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Running naked: Why correctional officers should wear a stab-resistant vest

Why are there still so many willing to take the risk of “running naked” on duty, when the stakes are so high and the inconvenience so minimal?


Today’s stab-resistant vests are as soft and manageable as the newest bullet-resistant vests.

AP Photo/Rich Pedroncelli

I have twice had to call an officer’s spouse to let them know there will be a car at their house to take them to the hospital to visit their injured beloved. I will do everything I can to make sure this never happens again.

If you’ve passed as many birthdays working on the inside as I have, you probably remember those “turtle shell” stab-resistant vest that we used to have to wear. They were hard-paneled beasts that made it nearly impossible for a correctional officer to move.

Thankfully, technology has come a long way and today’s stab-resistant vests are as soft and manageable as the newest bullet-resistant body armor. And yet, there are still correctional officers who choose not to wear them.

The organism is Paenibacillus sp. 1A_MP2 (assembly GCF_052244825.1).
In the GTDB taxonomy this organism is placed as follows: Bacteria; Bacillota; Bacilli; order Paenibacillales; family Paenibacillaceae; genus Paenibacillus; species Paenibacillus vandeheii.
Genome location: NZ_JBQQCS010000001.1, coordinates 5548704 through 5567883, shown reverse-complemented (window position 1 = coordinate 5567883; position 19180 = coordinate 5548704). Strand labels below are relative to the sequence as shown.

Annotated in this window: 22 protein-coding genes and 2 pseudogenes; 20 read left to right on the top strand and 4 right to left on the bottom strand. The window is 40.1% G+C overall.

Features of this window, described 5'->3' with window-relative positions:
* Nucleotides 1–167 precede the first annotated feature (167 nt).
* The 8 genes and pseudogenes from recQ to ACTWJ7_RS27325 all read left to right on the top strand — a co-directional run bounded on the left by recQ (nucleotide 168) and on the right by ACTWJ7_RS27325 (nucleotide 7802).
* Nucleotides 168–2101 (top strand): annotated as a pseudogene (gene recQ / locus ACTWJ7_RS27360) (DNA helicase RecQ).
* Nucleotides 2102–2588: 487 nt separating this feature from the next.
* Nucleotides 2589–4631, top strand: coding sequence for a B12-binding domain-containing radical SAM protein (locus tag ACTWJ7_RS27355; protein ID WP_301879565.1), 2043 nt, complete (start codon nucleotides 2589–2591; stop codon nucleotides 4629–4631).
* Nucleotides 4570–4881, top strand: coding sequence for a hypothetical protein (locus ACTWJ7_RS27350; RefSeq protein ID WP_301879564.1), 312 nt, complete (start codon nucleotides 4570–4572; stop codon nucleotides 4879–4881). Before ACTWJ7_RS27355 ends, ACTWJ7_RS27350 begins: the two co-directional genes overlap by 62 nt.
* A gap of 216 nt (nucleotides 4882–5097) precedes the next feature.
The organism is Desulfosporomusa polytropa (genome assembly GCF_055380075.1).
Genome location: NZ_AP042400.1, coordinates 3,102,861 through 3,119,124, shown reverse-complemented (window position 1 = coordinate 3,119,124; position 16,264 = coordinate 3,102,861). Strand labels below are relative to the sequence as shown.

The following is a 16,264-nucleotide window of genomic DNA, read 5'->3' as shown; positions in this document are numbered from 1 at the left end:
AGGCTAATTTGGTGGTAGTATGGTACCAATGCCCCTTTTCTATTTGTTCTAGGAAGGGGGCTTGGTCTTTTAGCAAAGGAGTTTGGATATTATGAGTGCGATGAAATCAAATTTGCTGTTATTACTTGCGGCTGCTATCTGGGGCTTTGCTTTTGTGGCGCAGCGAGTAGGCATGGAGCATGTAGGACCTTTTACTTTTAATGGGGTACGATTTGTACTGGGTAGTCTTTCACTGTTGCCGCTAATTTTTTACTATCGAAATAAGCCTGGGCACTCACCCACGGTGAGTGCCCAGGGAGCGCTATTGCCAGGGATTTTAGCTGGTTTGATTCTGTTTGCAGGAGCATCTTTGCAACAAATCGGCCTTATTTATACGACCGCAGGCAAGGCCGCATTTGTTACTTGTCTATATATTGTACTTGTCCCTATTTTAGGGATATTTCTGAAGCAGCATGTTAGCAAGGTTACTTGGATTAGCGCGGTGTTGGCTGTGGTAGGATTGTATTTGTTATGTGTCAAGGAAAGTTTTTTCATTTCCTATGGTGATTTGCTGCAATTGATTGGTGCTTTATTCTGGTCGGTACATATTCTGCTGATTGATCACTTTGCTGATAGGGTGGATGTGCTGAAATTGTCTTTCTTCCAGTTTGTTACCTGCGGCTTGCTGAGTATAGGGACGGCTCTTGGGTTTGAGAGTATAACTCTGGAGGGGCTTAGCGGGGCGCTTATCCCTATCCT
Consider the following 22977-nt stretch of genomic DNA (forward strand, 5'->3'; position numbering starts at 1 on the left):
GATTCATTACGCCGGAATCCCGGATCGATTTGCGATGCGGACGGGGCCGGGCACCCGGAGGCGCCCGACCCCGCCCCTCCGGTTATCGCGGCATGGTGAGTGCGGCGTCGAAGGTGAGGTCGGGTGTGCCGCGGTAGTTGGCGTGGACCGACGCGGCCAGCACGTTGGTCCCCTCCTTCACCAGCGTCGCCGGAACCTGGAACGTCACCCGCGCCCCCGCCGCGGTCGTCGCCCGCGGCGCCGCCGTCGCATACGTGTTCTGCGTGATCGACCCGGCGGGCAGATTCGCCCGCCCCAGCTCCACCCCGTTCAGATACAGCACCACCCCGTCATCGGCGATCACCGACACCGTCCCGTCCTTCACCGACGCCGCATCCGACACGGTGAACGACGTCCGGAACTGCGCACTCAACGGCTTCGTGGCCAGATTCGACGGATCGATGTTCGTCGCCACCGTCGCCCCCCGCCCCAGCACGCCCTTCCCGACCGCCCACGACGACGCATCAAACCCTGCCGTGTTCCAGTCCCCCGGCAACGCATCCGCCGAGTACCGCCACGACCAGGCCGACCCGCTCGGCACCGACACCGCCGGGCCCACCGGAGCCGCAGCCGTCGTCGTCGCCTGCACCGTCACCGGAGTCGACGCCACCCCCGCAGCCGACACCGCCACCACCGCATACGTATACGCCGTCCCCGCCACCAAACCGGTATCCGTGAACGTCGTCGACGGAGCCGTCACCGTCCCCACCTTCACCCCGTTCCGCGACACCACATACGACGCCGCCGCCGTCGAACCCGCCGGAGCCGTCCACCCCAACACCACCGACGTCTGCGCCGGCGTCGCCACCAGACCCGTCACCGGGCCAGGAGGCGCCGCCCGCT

If I could go back in time and offer one of these new vests to an officer waddling around in a turtle shell, they would gladly wear it all day over the prospect of wearing a turtle shell for even an hour.

So, why is it that there are still those who take the risk of “running naked” on duty (without their vests), when the stakes are so high and the inconvenience so minimal?

Recently, I asked several officers who choose to not wear vests why they do it. Here are some of their more frequent excuses:

Excuse 1: They are too hot! I am going to die of heat stroke sooner than get stabbed to death.

I am banging my head against my keyboard just thinking about this. Remember, a coffin is always much hotter than a vest.